Saturday, May 22, 2010

Doctor Who Story 163: The Unquiet Dead


Great Expectations Are Met...

It has been a long, long time since Doctor Who had a historic story. Even in the original series after the now lost Second Doctor story The Highlanders stories that took place in the past were few and far-between (I think Black Orchid may have been the last purely historic story, with no extraterrestrial elements involved). Whenever a Doctor Who story took place in the past, it usually involved a historic figure/time who is involved with extra-terrestrial situations. The Unquiet Dead continues with that vein, but the story and the performances are so well done that those who like historic settings and those who don't will not be disappointed.

At first The Doctor (Christopher Eccleston) tells his Companion Rose Tyler (Billie Piper) that he'll take her to Christmas Eve in 1860 Naples. As is customary for the TARDIS, it's a bit off: it is Christmas, but 1869 Cardiff, Wales. No matter, for Rose is excited to explore a new world (technically an old world). Of course, there is something wicked afoot: the local mortician, Mr. Sneed (Alan David) and his chambermaid Gwyneth (Eve Miles) have been plagued with corpses who rise suddenly and wander off. One such creature (I don't think they qualify as zombies for reasons to be revealed shortly) wanders off to a special Christmas Eve performance she was dying to attend (pun intended).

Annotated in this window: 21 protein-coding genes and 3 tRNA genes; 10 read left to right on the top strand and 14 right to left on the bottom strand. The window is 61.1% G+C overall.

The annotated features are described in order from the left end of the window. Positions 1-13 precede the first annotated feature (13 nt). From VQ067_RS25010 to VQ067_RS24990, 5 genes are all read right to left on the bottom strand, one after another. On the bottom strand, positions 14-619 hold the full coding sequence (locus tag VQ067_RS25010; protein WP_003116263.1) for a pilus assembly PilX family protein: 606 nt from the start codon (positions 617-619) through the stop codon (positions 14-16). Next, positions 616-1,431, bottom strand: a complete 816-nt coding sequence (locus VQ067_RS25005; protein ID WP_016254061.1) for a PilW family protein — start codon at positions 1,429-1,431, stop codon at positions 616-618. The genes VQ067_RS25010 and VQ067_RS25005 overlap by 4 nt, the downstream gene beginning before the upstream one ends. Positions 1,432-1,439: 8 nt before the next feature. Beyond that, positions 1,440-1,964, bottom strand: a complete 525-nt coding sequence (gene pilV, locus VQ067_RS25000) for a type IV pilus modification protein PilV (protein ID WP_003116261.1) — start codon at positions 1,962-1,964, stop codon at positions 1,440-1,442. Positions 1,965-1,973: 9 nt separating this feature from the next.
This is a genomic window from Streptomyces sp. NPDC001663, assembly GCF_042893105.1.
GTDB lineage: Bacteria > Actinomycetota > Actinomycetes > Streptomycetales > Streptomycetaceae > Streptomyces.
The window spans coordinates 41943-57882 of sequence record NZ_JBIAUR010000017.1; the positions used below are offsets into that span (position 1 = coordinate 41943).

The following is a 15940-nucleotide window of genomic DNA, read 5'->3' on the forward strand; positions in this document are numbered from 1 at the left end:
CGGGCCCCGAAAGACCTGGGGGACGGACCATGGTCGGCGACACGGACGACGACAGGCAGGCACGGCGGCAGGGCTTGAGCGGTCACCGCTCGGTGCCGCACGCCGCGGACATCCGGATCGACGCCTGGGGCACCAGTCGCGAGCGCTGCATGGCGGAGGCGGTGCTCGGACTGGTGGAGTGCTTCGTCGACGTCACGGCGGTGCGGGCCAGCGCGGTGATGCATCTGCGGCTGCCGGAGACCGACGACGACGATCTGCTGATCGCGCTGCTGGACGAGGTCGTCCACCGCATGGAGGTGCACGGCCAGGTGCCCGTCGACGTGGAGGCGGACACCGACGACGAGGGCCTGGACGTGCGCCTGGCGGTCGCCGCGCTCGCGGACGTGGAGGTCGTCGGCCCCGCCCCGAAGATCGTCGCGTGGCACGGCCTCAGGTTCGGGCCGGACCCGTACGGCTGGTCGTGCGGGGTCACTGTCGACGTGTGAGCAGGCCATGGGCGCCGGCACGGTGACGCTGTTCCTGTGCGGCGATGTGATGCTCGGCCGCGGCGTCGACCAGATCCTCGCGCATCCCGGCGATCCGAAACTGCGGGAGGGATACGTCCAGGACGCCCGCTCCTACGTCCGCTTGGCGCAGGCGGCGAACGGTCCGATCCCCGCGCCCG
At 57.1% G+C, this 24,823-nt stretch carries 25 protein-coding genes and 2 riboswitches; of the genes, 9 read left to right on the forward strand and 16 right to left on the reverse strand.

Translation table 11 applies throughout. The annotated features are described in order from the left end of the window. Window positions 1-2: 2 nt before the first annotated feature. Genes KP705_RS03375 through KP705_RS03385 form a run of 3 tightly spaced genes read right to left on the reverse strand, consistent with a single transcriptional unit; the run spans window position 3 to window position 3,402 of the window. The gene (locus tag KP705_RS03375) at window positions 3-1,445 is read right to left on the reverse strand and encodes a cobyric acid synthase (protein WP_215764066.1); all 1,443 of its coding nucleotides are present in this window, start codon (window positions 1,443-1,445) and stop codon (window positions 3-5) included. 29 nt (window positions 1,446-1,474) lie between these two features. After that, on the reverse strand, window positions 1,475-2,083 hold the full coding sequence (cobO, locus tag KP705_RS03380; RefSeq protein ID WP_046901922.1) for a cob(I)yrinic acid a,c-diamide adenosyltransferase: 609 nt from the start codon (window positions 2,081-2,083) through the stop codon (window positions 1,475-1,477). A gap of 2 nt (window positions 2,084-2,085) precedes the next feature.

It is a reading of A Christmas Carol by none other than Mr. Charles Dickens himself (Simon Callow).

As it stands, Dickens is a most unhappy man. He is telling the same story, in the same way, over and over again; he is distant from his family (physically and emotionally) and feels that his career is failing and fading. Still, ever the trooper, he goes on with the show. During his reading, the gaseous creature that has given the corpse formerly known as Mrs. Peace life emerges from her, much to the shock and horror of everyone in the theater.